These factors, known as the social determinants of health, are often overlooked in our Palliative Care delivery systems. Meanwhile, it is well known that Canada’s marginalized populations, including the homeless and vulnerably housed and communities with mental illness and addictions, suffer from higher morbidity and mortality due to illnesses often stemming from social and societal circumstances. All the while, dying in social isolation, falling through the cracks, with few people and supports around them, and often, with a lack of dignity.

 

Plenary Speaker:Friday, September 22, 2017

Sheri Lynn Bergeron, MD, CCFP (PC)

The Pursuit of Hope in the Age of Social Media

The age of internet and social media with Google and Facebook has changed the landscape of patient understanding of their disease, treatments and alternative treatment options. We will discuss common alternative cancer treatment options seen on social media and how that affects the hope of our patients and their loved ones.

 

 CONCURRENT WORKSHOP DESCRIPTIONS

A. Paramedic Partners in Palliative Care: Holding the Front Line in the Community

Cathie Hedges, EMS, AEMCA, ACP

The first ambulance transportation service in Ontario was established in1832 in the Toronto area to remove ill and deceased patients during a cholera outbreak in the town of North York (now Toronto). Since that time the ambulance services and the paramedics who work for them have been seen largely as a support service to many other health care disciplines. With advances in education, skill sets, and technology, paramedics are more involved in the care of patients in the pre-hospital setting. The provision of supportive care and navigation through the system is becoming the norm in many communities.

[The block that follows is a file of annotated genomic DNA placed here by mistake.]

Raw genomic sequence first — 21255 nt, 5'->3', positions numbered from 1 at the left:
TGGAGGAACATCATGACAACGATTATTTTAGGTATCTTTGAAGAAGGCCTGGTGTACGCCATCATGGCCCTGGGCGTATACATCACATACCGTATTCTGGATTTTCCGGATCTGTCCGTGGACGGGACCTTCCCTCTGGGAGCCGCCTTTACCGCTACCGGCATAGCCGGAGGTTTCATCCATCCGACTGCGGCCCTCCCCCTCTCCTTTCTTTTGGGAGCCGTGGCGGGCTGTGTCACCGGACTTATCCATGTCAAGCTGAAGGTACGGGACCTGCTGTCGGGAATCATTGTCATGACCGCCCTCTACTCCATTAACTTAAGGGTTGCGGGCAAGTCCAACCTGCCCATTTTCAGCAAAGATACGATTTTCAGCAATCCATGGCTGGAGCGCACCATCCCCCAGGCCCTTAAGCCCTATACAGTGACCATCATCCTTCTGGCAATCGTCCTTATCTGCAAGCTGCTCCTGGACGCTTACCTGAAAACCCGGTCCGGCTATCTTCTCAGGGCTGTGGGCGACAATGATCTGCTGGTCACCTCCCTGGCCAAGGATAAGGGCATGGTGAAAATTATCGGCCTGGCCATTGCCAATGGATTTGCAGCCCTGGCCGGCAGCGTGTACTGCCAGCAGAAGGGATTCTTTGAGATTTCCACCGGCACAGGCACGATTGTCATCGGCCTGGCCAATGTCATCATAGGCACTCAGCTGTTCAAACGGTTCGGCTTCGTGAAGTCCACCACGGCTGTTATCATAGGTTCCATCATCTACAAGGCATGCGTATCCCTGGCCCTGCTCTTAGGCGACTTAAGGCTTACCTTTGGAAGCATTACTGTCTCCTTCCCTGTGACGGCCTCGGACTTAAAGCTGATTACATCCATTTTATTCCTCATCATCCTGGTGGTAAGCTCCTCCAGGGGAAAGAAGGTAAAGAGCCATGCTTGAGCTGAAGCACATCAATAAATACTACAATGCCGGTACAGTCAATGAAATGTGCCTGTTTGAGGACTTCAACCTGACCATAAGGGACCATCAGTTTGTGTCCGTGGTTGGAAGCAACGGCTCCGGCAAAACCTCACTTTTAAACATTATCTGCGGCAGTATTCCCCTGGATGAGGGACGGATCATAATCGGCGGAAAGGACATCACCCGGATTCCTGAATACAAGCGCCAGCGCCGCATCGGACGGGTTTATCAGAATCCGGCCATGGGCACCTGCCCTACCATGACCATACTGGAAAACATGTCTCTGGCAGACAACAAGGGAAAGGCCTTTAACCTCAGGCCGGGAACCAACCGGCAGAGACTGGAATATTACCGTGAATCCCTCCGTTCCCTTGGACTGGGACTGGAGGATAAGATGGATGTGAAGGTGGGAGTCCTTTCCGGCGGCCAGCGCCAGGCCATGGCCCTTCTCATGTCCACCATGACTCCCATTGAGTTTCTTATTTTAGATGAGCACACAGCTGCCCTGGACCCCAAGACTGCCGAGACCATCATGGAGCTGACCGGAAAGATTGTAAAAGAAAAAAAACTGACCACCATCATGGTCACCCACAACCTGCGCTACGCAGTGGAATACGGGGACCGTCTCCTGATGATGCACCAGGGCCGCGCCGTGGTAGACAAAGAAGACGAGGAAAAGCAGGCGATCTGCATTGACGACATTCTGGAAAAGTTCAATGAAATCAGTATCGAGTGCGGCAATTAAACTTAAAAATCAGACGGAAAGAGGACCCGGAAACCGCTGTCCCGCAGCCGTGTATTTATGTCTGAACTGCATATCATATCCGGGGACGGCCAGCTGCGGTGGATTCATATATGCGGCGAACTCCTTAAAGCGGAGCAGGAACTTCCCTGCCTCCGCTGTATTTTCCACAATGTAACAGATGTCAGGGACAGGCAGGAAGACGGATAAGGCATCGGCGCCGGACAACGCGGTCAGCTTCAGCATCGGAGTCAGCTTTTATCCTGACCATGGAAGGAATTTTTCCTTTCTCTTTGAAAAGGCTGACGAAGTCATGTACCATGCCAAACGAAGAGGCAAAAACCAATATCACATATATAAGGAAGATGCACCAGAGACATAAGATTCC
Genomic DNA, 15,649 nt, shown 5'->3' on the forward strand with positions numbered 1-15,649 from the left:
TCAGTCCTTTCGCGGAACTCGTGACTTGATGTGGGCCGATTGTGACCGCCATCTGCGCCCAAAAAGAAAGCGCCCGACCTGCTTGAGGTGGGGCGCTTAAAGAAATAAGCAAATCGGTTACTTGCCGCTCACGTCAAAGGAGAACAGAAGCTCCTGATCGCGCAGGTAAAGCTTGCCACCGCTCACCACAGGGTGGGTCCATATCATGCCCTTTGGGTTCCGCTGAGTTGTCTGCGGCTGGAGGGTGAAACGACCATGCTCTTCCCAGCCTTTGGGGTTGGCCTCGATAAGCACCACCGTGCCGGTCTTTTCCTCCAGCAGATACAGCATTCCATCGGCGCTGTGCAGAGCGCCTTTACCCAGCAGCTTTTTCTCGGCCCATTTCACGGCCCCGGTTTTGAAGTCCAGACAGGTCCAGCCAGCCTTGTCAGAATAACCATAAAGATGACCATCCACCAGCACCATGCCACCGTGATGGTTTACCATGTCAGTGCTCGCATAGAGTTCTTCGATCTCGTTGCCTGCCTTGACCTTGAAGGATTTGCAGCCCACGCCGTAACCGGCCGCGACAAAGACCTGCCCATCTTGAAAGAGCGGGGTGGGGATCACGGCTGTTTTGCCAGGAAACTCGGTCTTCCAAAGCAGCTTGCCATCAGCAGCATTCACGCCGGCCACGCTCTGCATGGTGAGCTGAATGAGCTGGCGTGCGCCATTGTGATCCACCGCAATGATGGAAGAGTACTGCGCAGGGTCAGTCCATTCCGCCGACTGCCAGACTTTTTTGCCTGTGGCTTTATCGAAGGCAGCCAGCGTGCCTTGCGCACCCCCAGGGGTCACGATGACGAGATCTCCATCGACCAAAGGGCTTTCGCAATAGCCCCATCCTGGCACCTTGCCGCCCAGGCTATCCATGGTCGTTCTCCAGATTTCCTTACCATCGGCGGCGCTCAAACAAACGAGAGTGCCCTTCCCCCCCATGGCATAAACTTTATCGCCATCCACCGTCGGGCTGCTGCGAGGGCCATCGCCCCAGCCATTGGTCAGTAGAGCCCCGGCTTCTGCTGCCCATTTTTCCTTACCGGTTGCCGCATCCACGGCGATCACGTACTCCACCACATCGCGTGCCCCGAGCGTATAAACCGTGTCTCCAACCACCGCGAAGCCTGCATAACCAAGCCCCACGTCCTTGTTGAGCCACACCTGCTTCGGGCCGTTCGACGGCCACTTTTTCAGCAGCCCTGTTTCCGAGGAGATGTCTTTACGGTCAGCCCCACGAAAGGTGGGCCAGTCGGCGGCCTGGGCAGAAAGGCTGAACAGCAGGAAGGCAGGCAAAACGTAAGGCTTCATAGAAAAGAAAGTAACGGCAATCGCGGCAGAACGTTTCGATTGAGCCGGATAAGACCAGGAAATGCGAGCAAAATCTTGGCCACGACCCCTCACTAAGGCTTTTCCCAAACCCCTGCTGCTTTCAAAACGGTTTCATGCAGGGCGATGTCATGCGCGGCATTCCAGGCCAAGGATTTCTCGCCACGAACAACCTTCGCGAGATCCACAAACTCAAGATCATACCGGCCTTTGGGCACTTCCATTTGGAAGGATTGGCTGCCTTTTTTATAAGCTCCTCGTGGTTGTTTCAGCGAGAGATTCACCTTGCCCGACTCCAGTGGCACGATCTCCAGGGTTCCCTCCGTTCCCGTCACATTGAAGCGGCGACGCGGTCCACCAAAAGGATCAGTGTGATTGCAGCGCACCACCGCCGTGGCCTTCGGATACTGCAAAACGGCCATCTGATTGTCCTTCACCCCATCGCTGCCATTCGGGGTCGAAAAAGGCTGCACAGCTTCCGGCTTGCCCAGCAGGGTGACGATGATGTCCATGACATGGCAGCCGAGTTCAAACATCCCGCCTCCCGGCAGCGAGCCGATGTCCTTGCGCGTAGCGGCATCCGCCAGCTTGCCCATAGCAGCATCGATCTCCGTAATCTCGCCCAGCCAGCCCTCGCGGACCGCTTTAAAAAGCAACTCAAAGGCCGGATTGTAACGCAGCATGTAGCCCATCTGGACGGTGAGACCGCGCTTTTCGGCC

This session will highlight the evolving role of the paramedic as an integral member of the palliative care team providing in-home community care.

 

Learning Objectives:

  1. Outline the history of ambulance services and emergency medical services in Ontario and Essex County.